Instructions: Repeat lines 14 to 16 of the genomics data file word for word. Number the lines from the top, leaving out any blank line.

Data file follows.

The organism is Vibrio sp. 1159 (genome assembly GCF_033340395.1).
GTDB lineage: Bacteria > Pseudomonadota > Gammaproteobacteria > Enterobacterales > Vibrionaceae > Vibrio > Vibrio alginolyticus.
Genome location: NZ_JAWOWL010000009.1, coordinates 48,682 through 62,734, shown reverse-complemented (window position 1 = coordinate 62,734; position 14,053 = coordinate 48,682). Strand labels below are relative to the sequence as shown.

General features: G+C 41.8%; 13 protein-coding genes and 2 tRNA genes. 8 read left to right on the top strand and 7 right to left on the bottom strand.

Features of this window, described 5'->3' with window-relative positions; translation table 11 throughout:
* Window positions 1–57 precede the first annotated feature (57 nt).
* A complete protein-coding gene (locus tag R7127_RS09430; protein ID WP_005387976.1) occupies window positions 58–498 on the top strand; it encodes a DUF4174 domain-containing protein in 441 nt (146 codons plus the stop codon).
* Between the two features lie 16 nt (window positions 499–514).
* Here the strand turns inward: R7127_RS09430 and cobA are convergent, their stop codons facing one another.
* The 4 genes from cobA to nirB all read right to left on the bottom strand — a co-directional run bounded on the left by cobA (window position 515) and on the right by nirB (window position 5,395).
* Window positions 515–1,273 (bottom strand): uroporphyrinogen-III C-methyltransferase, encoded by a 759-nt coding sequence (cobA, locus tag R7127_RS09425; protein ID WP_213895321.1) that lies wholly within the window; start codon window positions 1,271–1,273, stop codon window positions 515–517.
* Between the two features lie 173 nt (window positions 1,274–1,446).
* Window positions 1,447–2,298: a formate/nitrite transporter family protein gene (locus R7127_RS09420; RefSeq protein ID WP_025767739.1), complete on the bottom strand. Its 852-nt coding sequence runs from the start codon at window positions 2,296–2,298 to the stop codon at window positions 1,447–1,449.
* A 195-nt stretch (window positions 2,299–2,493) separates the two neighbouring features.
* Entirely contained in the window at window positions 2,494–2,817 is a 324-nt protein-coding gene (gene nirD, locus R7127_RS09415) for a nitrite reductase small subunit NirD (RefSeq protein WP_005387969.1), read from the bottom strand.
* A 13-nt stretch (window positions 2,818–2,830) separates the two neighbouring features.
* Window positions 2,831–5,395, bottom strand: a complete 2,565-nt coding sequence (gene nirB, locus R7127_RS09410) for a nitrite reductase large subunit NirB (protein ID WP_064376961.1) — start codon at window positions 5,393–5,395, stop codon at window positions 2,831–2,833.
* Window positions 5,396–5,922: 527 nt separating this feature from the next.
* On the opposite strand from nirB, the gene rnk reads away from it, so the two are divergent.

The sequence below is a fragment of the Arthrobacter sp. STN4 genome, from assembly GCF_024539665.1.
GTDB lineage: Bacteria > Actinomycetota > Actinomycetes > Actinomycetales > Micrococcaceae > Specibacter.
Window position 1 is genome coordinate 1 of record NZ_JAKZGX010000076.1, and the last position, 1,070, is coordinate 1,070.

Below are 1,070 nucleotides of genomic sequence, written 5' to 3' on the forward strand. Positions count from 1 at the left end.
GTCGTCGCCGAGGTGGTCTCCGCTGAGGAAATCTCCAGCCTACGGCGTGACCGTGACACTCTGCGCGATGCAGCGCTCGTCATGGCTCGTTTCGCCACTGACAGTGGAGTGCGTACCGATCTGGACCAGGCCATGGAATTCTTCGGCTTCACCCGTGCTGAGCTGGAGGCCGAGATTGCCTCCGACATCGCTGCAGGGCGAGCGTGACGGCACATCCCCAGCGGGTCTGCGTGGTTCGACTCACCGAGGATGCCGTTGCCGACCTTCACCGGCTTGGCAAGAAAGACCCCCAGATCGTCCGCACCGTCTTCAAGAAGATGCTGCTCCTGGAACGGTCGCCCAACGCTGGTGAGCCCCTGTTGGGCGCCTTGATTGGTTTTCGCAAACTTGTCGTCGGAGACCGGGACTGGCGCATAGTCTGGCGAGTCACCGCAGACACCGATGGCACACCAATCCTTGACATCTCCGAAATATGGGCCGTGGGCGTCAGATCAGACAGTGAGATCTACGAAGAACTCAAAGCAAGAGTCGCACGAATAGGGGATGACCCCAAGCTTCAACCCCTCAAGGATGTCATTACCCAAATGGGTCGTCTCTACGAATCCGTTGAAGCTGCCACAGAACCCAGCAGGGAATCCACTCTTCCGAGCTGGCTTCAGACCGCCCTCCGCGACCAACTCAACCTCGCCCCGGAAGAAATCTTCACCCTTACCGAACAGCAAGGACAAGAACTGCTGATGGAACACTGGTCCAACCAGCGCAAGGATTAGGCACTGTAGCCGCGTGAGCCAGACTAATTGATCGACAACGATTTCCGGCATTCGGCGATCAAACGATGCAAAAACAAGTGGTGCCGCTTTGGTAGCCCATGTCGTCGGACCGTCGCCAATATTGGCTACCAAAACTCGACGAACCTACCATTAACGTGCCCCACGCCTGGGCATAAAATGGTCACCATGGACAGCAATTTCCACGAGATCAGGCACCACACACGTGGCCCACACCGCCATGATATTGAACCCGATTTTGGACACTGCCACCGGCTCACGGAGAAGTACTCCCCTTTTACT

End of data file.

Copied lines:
* A 195-nt stretch (window positions 2,299–2,493) separates the two neighbouring features.
* Entirely contained in the window at window positions 2,494–2,817 is a 324-nt protein-coding gene (gene nirD, locus R7127_RS09415) for a nitrite reductase small subunit NirD (RefSeq protein WP_005387969.1), read from the bottom strand.
* A 13-nt stretch (window positions 2,818–2,830) separates the two neighbouring features.